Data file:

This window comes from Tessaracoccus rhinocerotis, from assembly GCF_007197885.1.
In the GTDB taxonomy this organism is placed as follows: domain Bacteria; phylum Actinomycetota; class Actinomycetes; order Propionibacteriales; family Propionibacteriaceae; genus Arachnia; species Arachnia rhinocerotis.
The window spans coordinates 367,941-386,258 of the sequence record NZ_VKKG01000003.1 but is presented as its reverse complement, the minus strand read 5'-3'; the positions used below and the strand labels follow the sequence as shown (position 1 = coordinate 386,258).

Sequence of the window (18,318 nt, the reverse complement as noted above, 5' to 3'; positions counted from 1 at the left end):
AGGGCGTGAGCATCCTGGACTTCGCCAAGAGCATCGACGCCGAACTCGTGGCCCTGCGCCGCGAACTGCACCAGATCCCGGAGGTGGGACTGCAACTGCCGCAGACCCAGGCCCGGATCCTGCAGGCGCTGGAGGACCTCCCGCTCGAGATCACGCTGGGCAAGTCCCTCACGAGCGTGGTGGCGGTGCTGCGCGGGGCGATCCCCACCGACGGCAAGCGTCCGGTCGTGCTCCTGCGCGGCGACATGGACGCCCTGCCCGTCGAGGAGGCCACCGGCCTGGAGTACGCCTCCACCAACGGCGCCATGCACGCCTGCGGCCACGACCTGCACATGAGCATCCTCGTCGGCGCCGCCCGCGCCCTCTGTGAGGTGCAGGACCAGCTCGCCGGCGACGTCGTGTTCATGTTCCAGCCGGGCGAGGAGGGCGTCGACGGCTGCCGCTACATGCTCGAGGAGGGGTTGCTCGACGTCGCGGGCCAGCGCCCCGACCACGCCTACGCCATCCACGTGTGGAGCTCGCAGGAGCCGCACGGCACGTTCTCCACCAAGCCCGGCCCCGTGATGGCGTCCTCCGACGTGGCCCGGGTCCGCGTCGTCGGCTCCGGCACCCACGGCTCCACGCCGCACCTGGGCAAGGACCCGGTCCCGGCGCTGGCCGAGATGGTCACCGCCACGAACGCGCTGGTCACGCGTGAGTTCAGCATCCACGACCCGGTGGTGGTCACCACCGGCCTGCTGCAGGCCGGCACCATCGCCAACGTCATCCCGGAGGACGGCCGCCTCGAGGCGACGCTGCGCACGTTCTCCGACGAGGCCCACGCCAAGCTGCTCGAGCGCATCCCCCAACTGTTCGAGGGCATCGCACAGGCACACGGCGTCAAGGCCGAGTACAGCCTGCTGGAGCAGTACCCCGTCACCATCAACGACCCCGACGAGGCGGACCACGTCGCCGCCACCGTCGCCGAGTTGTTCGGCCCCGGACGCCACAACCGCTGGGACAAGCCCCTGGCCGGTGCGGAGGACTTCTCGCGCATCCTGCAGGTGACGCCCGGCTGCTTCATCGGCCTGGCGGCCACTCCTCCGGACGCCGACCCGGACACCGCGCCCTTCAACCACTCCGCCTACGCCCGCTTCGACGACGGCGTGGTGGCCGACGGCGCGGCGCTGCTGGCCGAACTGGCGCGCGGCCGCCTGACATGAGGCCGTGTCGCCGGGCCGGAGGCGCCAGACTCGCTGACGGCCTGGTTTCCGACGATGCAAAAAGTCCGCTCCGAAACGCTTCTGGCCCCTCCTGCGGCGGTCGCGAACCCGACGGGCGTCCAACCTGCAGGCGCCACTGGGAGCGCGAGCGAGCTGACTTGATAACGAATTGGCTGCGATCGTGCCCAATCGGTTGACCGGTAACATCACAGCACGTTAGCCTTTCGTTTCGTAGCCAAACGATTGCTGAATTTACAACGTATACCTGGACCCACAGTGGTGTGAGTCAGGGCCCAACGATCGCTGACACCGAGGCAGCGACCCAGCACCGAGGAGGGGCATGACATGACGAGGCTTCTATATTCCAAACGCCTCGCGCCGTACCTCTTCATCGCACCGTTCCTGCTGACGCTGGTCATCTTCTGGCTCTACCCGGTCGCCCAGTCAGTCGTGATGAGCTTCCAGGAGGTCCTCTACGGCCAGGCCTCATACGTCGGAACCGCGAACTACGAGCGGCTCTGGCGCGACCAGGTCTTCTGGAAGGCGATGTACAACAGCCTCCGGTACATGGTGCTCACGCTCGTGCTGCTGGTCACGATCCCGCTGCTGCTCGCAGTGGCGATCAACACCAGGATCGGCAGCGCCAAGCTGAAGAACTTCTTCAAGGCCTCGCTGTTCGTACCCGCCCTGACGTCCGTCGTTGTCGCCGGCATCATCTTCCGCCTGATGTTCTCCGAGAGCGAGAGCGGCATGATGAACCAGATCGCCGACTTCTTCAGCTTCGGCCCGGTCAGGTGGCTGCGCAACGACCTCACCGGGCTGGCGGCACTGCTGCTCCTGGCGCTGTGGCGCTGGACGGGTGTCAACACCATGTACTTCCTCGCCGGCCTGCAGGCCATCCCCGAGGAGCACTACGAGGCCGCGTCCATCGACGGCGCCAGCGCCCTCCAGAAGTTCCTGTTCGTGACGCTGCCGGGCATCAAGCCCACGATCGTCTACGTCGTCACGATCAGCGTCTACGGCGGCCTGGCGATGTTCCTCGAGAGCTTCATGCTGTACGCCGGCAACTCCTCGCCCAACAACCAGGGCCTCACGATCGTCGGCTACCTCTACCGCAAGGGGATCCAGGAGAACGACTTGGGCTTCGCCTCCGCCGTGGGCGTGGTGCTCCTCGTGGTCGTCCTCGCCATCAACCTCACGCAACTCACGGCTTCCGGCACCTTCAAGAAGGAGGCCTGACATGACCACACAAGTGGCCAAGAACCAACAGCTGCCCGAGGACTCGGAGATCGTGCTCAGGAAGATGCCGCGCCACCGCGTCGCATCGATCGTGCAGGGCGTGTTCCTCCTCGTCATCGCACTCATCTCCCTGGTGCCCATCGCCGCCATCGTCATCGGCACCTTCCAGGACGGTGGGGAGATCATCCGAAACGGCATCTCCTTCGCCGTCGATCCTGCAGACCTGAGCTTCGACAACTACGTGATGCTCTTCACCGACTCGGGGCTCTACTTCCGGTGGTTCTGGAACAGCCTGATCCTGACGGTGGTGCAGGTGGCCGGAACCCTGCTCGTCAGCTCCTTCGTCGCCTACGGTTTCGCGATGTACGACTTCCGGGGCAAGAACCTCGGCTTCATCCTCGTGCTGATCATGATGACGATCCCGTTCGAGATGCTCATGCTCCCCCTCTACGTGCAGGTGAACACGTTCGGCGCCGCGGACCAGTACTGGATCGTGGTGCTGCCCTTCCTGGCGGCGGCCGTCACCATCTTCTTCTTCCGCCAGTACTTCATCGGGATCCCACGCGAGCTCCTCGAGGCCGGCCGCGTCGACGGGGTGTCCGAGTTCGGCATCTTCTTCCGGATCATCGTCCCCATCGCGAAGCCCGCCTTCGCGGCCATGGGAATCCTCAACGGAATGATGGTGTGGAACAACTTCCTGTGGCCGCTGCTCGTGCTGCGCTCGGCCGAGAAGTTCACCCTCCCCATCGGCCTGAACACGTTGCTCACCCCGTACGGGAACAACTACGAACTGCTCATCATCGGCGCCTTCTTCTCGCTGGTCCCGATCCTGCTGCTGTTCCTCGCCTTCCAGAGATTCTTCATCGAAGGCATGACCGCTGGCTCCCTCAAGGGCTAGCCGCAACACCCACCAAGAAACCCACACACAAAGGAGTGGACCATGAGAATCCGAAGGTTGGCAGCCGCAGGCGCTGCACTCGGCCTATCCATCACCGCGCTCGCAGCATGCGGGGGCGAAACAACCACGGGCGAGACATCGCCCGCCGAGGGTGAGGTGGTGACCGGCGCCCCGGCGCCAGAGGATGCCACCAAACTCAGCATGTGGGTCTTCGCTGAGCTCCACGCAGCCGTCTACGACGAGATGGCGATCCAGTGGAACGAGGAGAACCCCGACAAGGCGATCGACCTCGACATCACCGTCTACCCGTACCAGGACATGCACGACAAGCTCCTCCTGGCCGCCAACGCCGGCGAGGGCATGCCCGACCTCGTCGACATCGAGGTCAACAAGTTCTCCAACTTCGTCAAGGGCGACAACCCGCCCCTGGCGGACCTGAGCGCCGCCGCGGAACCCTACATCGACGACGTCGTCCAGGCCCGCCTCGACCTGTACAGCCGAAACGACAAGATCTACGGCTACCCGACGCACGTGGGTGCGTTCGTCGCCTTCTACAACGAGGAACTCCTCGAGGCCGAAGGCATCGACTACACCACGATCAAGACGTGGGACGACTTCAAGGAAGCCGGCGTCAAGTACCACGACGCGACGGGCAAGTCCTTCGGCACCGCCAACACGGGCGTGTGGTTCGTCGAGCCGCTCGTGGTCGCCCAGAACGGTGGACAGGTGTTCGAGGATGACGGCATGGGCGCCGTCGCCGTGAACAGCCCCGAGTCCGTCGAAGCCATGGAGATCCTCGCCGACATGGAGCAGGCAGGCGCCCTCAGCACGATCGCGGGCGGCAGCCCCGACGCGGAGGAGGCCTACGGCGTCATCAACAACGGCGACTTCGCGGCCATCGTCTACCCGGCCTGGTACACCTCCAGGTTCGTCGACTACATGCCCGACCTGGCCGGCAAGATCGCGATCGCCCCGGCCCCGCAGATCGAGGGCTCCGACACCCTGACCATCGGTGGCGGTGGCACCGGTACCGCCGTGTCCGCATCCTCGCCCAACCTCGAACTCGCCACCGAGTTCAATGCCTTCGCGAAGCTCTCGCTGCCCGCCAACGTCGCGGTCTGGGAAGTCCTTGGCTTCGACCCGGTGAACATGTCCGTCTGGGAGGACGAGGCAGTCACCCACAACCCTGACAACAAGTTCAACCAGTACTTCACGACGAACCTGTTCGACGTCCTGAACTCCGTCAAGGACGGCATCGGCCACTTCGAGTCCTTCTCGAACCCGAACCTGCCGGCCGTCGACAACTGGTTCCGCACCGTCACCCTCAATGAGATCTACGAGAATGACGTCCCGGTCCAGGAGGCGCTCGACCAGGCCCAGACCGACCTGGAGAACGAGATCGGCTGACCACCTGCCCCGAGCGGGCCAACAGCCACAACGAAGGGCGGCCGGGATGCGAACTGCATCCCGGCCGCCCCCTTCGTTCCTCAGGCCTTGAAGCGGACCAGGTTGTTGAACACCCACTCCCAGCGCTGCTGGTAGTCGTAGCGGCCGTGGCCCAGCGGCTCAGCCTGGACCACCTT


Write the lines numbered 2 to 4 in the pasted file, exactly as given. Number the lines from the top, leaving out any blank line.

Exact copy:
In the GTDB taxonomy this organism is placed as follows: domain Bacteria; phylum Actinomycetota; class Actinomycetes; order Propionibacteriales; family Propionibacteriaceae; genus Arachnia; species Arachnia rhinocerotis.
The window spans coordinates 367,941-386,258 of the sequence record NZ_VKKG01000003.1 but is presented as its reverse complement, the minus strand read 5'-3'; the positions used below and the strand labels follow the sequence as shown (position 1 = coordinate 386,258).

Sequence of the window (18,318 nt, the reverse complement as noted above, 5' to 3'; positions counted from 1 at the left end):